Appearances Matter

Despite the “we’re all equal” trope that seems to be all the rage today, !Science! tells us that it just ain’t so (emphasis added):

People perceive a person’s competence partly based on subtle economic cues emanating from the person’s clothing, according to a study published in Nature Human Behaviour by Princeton University. These judgments are made in a matter of milliseconds, and are very hard to avoid.
In nine studies conducted by the researchers, people rated the competence of faces wearing different upper-body clothing. Clothing perceived as “richer” by an observer—whether it was a T-shirt, sweater, or other top—led to higher competence ratings of the person pictured than similar clothes judged as “poorer,” the researchers found.
Given that competence is often associated with social status, the findings suggest that low-income individuals may face hurdles in relation to how others perceive their abilities—simply from looking at their clothing.

I’ve banged on about this topic several times before, but now that I have !Science! to back me up, I’m going to say it again, with feeling:

Appearances matter.

Dress like a slob, get treated like one.  Even worse, if the above study is to be believed, is that if you dress like a slob your competence  is going to be dismissed, especially when compared with someone who doesn’t look (as I’ve said before) as though he’s just come from a beach party by way of working on his friend’s car.

It doesn’t matter, by the way, how unfair  you think this prejudice is;  it’s simply the way of the world, and bleating about the unfairness of it won’t change a thing.


  1. Interesting article, Kim, but really doesn’t tell us much more than a truism any thinking man knows.

    Dressing well and appropriately for the occasion is just a reinforcement of the old saying “Clothes maketh the Man”.

    “Don’t judge a book by the cover” is bullshit. Of course we judge people by appearance.

    Would you trust a supposed/alleged Supreme Court judge if he had facial tattoos, ten pounds of metal bling hanging off his face, wearing bakkaball sneakers, a wife beater shirt and baggy pants round his knees?

    I rest my case Yer Honner.

    1. Bluey, the problem with truisms like the above is that nowadays one has to actually remind people of them, because they’ve either been forgotten or else undermined by the so-called “progressives” that infest society like ticks.

  2. Sometimes it is a tactical advantage to be underestimated. After you have burned adversities a few times, their opinion will be revised.

  3. Thought experiment: How does the field of the perceived competence change just what appearance is considered indicative of competence? So someone with unruly hair, mismatched and poorly fitting clothes, and needing a shave might not be considered a competent politician, but might be considered a competent scientist (Albert Einstein, call your office). And how much of THAT perception is based on previous experience, did Einstein start the “fashion” of what brilliant scientists look like?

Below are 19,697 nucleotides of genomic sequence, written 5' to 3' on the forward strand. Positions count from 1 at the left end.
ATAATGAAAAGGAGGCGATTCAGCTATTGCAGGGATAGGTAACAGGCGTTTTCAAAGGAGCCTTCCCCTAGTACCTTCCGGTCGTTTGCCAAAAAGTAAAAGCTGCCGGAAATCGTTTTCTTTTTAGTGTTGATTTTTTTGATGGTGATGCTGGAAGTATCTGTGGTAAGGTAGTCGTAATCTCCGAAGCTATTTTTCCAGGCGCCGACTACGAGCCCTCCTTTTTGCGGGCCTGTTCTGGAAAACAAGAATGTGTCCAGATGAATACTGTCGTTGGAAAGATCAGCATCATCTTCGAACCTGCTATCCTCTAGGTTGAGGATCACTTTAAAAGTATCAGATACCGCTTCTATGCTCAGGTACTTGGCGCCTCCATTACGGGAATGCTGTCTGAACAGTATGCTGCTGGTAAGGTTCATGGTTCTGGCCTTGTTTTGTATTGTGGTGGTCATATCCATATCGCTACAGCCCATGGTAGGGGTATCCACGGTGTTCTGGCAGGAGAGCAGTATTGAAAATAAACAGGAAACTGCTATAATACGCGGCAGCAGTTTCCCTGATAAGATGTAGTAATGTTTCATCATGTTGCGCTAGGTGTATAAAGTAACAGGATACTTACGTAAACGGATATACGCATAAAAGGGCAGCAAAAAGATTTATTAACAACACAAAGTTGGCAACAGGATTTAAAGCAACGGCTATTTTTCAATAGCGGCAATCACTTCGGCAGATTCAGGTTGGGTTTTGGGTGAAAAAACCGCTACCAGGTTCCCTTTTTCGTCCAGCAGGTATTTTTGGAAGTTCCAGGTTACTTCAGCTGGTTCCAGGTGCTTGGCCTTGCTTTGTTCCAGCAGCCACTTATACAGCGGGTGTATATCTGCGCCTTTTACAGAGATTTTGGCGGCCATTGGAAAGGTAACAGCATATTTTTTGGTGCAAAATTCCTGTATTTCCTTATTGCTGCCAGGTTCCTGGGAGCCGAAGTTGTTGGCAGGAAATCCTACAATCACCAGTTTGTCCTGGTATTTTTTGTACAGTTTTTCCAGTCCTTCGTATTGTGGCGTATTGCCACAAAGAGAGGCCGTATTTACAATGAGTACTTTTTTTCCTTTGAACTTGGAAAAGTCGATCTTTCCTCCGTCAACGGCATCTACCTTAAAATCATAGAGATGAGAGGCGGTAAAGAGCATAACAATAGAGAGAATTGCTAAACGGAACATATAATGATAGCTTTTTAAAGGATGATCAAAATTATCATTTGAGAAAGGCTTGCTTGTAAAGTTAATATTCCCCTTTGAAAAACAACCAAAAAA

OR, at what point does extreme competence give rise to I-don’t-give-a-shit-ism, and how many people like the example above are imitating THAT?

    1. Regarding the real sciences, those inclined to both the needed talents and dedication to the work involved tend to be oddballs by nature; they’re often “on the spectrum” as we now might say. This is one more reason males are more represented there, as that is another bell curve that differs significantly between the sexes.

      As for other contexts, the appearance that matters certainly does change. From experience I wouldn’t trust a mechanic whose shop is spotless; all the good and straight-shooting ones I’ve run across have had shops that ranged from perpetually dirty to looking like miniature wrecking yards.

      And if a guy in a suit and tie, with spotless fingernails, offered me advice on operating a tractor? Unless I caught sight of a lot of old scars on his hands I’d only wonder just what experience he thought to be speaking from.

  4. Once again, shocking news from the world of SCIENCE!

    If a man is willing to put time and effort into his clothing, then he will most likely put time and effort into other aspects of his life, such as his employment, or his relationships. I don’t have time to spend hours getting to know the 99.99999% of people I deal with on a daily basis. I have to judge a person based on what I can see.

  5. If I had to guess, Kim, I’d say the picture you chose to accompany this article is of the same man. Jon Hamm as Don Draper and Jon Hamm just off the studio lot.

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